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7 min read

    7 min read

    Big news for Uber drivers: Uber has heard drivers and is rolling out three brand new features that drivers have been asking for. Senior RSG contributor Jay Cradeur shares this exciting news below. Let us know in the comments what you think about these new features!

    What is the world coming to? Something I have wanted for the last four years is finally coming to an Uber driver app near you!

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    We just got word today that Uber will be rolling out three new features to California drivers on Tuesday – December 3, 2019. This will be a phased roll-out, which means that 30% of CA drivers will get the new features to start and the rest of California will gain access to these new features over the next month.

    For now, this is a California-only program, but it sounds like it could be coming to other states as well in the future.  Let’s jump into these three features and I will lead with the most exciting one first.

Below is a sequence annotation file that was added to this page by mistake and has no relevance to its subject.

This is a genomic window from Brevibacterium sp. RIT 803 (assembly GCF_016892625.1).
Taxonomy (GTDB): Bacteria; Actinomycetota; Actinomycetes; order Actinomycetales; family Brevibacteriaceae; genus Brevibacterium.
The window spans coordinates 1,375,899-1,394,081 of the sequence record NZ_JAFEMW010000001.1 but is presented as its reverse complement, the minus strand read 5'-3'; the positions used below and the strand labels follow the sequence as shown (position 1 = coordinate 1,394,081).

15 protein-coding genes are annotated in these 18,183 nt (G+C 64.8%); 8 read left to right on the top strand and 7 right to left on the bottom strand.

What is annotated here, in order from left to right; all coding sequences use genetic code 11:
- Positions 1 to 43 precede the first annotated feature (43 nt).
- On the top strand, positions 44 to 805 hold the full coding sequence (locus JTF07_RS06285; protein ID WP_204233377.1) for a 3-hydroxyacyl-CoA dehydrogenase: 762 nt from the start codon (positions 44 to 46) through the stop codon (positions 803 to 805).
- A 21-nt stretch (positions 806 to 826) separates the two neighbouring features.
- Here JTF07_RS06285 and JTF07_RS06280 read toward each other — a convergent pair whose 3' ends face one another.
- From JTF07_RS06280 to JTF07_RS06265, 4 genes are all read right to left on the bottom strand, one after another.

new uber driver features

    Uber Announces New Features for California Drivers

     

    #1 – The Four Ds.  Dollars, Distance, Duration, and Direction

    They say a picture says a thousand words, so let’s look at this screenshot from Uber:

    new uber driver features

    Going forward, this is what you can expect to see when you get a ping, on every single trip.  First, you will be told the approximate value of the ride. In this example, the driver can expect to earn $14 to $19 dollars.

    Next, we can see the estimated distance and duration of the ride. In this case, 9 miles in 20 minutes. Finally, we can look at the map and see the pick-up and drop-off point.